[0093] According to some embodiments, when the surface of the pad 118 is damaged, such as by a sharp non-coin object causing a tear, rip, gouge, etc., and the damage in the pad 118 results in a break in the detectable element 702, resulting in the continuity of the detectable element(s) being broken, the halt of the flow of electricity through the detectable element 702 is detected by one or more continuity detectors. Such a condition is communicated by the one or more continuity detectors to a processor such as controller 180 which can then cause the rotatable disc 120 to stop rotating, e.g., by turning off or reversing motor 116 and/or applying braking mechanism 186, and/or the controller 180 can generate an alert that the pad 118 has been damaged, such as, for example, via operator interface 182. Accordingly, if a break in the continuity of the detectable element 702 is detected, this condition could be used to detect a deterioration of the pad (e.g., a tear or rip in the coin pad). According to some embodiments, when a break in continuity is detected, an emergency stop signal may be issued (e.g., by controller 180) and the motor 116 driving the pad 118 may be stopped and/or an associated brake 186 may be activated to stop the rotation of the rotatable disc 120 and the pad 118 and/or the controller may annunciate and/or alert an operator of or owner of or maintenance personnel for a coin processing system or coin sorter 100 of damage to the pad 118. According to some embodiments, the sensor(s) monitoring continuity communicates wirelessly with a processor such as the motor controller 180 and/or brake 186.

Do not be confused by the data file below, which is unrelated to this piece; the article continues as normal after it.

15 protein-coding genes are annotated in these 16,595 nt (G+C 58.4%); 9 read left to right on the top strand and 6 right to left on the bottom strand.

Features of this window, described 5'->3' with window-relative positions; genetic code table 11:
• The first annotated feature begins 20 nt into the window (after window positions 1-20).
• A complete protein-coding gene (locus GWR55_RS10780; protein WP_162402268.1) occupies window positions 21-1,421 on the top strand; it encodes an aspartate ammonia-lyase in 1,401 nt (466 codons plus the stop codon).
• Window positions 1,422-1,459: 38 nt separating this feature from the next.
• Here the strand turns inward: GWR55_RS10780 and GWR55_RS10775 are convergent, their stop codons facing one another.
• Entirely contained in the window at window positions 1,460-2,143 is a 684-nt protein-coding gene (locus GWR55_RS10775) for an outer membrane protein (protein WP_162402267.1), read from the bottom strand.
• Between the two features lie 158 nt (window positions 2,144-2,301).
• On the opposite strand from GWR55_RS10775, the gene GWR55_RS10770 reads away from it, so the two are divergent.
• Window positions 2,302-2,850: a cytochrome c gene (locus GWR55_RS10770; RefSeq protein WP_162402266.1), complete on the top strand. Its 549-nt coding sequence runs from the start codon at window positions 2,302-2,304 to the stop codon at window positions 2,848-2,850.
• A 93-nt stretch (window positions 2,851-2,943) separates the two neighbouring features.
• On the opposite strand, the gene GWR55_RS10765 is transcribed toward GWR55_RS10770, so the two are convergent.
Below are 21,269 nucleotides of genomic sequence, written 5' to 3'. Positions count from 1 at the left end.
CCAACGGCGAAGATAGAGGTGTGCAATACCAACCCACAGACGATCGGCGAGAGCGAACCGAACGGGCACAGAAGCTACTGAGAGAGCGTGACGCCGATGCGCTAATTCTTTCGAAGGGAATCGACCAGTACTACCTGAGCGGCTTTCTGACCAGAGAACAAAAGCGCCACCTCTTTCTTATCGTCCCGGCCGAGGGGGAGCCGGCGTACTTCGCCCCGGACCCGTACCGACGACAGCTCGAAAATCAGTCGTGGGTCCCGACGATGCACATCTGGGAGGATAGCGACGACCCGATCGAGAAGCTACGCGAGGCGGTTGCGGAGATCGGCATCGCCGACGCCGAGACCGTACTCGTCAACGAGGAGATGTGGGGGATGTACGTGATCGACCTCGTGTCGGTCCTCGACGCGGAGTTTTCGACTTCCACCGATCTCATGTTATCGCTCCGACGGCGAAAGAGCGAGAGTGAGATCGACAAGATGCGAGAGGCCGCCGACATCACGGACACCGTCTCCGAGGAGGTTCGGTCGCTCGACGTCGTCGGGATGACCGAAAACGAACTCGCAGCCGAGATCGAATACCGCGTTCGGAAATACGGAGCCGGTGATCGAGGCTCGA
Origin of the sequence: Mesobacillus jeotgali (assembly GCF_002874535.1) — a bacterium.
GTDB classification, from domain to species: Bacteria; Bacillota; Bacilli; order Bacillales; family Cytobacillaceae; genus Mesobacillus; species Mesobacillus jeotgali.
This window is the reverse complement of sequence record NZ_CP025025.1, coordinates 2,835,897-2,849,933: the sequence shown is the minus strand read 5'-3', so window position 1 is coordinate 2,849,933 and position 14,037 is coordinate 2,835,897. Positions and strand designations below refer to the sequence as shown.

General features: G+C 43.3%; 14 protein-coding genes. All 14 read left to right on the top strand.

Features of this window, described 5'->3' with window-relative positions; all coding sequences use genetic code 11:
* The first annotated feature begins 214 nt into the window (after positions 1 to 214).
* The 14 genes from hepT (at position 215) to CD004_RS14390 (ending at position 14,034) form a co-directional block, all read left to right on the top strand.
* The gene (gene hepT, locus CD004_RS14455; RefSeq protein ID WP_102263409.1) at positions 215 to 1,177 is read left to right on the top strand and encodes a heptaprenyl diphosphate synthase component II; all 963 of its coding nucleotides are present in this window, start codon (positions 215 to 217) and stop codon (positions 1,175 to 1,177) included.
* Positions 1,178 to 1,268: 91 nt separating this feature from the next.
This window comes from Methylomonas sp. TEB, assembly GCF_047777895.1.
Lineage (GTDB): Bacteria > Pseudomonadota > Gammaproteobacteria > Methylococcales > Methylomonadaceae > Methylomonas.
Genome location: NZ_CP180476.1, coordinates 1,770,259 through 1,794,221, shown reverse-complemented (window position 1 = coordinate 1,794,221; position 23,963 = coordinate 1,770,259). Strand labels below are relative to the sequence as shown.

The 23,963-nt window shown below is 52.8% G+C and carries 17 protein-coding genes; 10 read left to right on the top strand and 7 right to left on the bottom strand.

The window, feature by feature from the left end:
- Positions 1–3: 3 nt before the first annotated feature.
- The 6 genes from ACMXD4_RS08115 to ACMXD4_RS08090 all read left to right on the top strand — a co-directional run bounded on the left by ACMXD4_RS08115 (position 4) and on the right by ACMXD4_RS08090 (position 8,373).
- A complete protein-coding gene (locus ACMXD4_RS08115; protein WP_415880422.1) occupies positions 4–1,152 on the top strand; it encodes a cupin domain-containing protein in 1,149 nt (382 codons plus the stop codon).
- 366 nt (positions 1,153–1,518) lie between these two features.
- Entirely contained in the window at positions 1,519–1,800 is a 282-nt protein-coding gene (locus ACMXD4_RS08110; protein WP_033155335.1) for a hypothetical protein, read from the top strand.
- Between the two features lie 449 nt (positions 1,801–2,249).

[0094] According to some embodiments, a battery 720 supplies power to the detectable elements 701a-701f, 702 and/or the continuity sensor(s). For example, as shown via dotted lines coupled to the ends of detectable element 701a, the ends of the detectable elements 701a-701f may be connected to one or more power lines powered by battery 720 and monitored by one or more continuity sensors. According to some embodiments, kinetic energy is used to recharge the battery 720 (e.g., as done with some wrist watches).
According to some embodiments, the battery 720 may be wirelessly charged, e.g., like some Samsung smartphones are charged. According to some embodiments, one or more transceivers are coupled to the continuity sensor(s) both of which may be located in an electronics area 722. The one or more transceivers enable the continuity sensors to wirelessly communicate with a processor such as, for example, controller 180.
According to some embodiments, an external power source may be employed and fed to the electronics on the pad 118 such as the detectable elements 701a-701f, 702 and/or the continuity sensor(s).